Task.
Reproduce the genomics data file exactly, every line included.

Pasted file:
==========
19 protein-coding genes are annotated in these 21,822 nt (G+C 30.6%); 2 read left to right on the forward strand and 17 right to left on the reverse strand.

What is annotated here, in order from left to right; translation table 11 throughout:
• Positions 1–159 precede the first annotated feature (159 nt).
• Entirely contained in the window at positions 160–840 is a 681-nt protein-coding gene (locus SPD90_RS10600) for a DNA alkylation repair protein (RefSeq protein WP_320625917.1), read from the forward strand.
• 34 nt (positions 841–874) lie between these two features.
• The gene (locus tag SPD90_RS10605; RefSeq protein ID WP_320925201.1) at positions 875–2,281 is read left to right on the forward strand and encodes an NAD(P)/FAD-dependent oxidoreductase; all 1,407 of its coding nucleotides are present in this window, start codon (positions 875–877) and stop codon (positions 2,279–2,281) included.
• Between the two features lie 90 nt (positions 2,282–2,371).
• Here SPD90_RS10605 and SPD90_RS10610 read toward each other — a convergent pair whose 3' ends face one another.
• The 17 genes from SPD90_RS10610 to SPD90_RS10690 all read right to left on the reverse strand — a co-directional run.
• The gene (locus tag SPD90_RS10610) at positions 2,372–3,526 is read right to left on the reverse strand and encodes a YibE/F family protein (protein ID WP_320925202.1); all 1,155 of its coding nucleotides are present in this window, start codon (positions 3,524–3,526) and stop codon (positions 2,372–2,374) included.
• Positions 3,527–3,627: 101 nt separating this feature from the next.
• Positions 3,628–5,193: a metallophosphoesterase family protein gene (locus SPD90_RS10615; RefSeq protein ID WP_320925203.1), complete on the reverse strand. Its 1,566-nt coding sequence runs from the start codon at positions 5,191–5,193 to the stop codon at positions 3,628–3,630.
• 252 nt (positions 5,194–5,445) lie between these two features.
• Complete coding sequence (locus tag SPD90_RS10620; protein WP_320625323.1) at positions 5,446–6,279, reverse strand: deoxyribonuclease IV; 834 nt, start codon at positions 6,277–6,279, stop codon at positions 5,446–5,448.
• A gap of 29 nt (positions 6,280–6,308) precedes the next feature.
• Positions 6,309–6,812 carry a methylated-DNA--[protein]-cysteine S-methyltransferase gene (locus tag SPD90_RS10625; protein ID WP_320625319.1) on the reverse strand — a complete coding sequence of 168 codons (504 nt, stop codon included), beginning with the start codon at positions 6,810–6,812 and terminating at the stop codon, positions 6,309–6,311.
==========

19 protein-coding genes are annotated in these 21,822 nt (G+C 30.6%); 2 read left to right on the forward strand and 17 right to left on the reverse strand.

What is annotated here, in order from left to right; translation table 11 throughout:
• Positions 1–159 precede the first annotated feature (159 nt).
• Entirely contained in the window at positions 160–840 is a 681-nt protein-coding gene (locus SPD90_RS10600) for a DNA alkylation repair protein (RefSeq protein WP_320625917.1), read from the forward strand.
• 34 nt (positions 841–874) lie between these two features.
• The gene (locus tag SPD90_RS10605; RefSeq protein ID WP_320925201.1) at positions 875–2,281 is read left to right on the forward strand and encodes an NAD(P)/FAD-dependent oxidoreductase; all 1,407 of its coding nucleotides are present in this window, start codon (positions 875–877) and stop codon (positions 2,279–2,281) included.
• Between the two features lie 90 nt (positions 2,282–2,371).
• Here SPD90_RS10605 and SPD90_RS10610 read toward each other — a convergent pair whose 3' ends face one another.
• The 17 genes from SPD90_RS10610 to SPD90_RS10690 all read right to left on the reverse strand — a co-directional run.
• The gene (locus tag SPD90_RS10610) at positions 2,372–3,526 is read right to left on the reverse strand and encodes a YibE/F family protein (protein ID WP_320925202.1); all 1,155 of its coding nucleotides are present in this window, start codon (positions 3,524–3,526) and stop codon (positions 2,372–2,374) included.
• Positions 3,527–3,627: 101 nt separating this feature from the next.
• Positions 3,628–5,193: a metallophosphoesterase family protein gene (locus SPD90_RS10615; RefSeq protein ID WP_320925203.1), complete on the reverse strand. Its 1,566-nt coding sequence runs from the start codon at positions 5,191–5,193 to the stop codon at positions 3,628–3,630.
• 252 nt (positions 5,194–5,445) lie between these two features.
• Complete coding sequence (locus tag SPD90_RS10620; protein WP_320625323.1) at positions 5,446–6,279, reverse strand: deoxyribonuclease IV; 834 nt, start codon at positions 6,277–6,279, stop codon at positions 5,446–5,448.
• A gap of 29 nt (positions 6,280–6,308) precedes the next feature.
• Positions 6,309–6,812 carry a methylated-DNA--[protein]-cysteine S-methyltransferase gene (locus tag SPD90_RS10625; protein ID WP_320625319.1) on the reverse strand — a complete coding sequence of 168 codons (504 nt, stop codon included), beginning with the start codon at positions 6,810–6,812 and terminating at the stop codon, positions 6,309–6,311.